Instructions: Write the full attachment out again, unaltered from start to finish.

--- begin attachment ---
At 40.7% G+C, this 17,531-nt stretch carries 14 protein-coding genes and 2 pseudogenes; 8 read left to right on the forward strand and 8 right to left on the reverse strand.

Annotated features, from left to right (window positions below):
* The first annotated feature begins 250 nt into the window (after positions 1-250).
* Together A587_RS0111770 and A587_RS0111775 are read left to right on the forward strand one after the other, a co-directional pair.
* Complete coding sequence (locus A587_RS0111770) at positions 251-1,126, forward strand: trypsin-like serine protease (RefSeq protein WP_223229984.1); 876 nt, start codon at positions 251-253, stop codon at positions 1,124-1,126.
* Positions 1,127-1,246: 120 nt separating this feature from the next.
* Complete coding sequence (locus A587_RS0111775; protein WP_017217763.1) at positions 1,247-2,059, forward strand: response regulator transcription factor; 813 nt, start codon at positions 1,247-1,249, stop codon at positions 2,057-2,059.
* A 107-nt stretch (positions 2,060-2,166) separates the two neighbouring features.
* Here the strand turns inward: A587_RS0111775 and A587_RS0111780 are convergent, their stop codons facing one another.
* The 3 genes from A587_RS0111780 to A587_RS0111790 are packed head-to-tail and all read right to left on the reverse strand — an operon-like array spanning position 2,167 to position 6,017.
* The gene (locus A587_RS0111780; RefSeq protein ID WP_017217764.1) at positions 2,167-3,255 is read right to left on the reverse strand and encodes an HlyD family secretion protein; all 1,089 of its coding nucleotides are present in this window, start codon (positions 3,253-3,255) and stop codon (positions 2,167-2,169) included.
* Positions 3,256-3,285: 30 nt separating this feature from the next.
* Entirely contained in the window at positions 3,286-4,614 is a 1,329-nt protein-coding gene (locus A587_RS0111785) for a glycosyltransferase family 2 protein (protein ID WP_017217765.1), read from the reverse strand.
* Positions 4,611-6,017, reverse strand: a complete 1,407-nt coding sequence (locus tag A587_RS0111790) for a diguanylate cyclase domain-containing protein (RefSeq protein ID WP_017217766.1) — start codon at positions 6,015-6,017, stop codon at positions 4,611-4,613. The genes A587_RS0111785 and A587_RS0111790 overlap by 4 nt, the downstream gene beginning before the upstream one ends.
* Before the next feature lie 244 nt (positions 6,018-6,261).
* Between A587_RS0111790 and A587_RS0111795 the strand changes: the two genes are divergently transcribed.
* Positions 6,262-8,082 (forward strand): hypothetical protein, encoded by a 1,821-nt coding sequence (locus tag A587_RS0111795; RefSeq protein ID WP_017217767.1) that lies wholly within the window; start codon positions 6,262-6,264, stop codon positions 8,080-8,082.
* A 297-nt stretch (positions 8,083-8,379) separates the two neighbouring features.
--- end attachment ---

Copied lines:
At 40.7% G+C, this 17,531-nt stretch carries 14 protein-coding genes and 2 pseudogenes; 8 read left to right on the forward strand and 8 right to left on the reverse strand.

Annotated features, from left to right (window positions below):
* The first annotated feature begins 250 nt into the window (after positions 1-250).
* Together A587_RS0111770 and A587_RS0111775 are read left to right on the forward strand one after the other, a co-directional pair.
* Complete coding sequence (locus A587_RS0111770) at positions 251-1,126, forward strand: trypsin-like serine protease (RefSeq protein WP_223229984.1); 876 nt, start codon at positions 251-253, stop codon at positions 1,124-1,126.
* Positions 1,127-1,246: 120 nt separating this feature from the next.
* Complete coding sequence (locus A587_RS0111775; protein WP_017217763.1) at positions 1,247-2,059, forward strand: response regulator transcription factor; 813 nt, start codon at positions 1,247-1,249, stop codon at positions 2,057-2,059.
* A 107-nt stretch (positions 2,060-2,166) separates the two neighbouring features.
* Here the strand turns inward: A587_RS0111775 and A587_RS0111780 are convergent, their stop codons facing one another.
* The 3 genes from A587_RS0111780 to A587_RS0111790 are packed head-to-tail and all read right to left on the reverse strand — an operon-like array spanning position 2,167 to position 6,017.
* The gene (locus A587_RS0111780; RefSeq protein ID WP_017217764.1) at positions 2,167-3,255 is read right to left on the reverse strand and encodes an HlyD family secretion protein; all 1,089 of its coding nucleotides are present in this window, start codon (positions 3,253-3,255) and stop codon (positions 2,167-2,169) included.
* Positions 3,256-3,285: 30 nt separating this feature from the next.
* Entirely contained in the window at positions 3,286-4,614 is a 1,329-nt protein-coding gene (locus A587_RS0111785) for a glycosyltransferase family 2 protein (protein ID WP_017217765.1), read from the reverse strand.
* Positions 4,611-6,017, reverse strand: a complete 1,407-nt coding sequence (locus tag A587_RS0111790) for a diguanylate cyclase domain-containing protein (RefSeq protein ID WP_017217766.1) — start codon at positions 6,015-6,017, stop codon at positions 4,611-4,613. The genes A587_RS0111785 and A587_RS0111790 overlap by 4 nt, the downstream gene beginning before the upstream one ends.
* Before the next feature lie 244 nt (positions 6,018-6,261).
* Between A587_RS0111790 and A587_RS0111795 the strand changes: the two genes are divergently transcribed.
* Positions 6,262-8,082 (forward strand): hypothetical protein, encoded by a 1,821-nt coding sequence (locus tag A587_RS0111795; RefSeq protein ID WP_017217767.1) that lies wholly within the window; start codon positions 6,262-6,264, stop codon positions 8,080-8,082.
* A 297-nt stretch (positions 8,083-8,379) separates the two neighbouring features.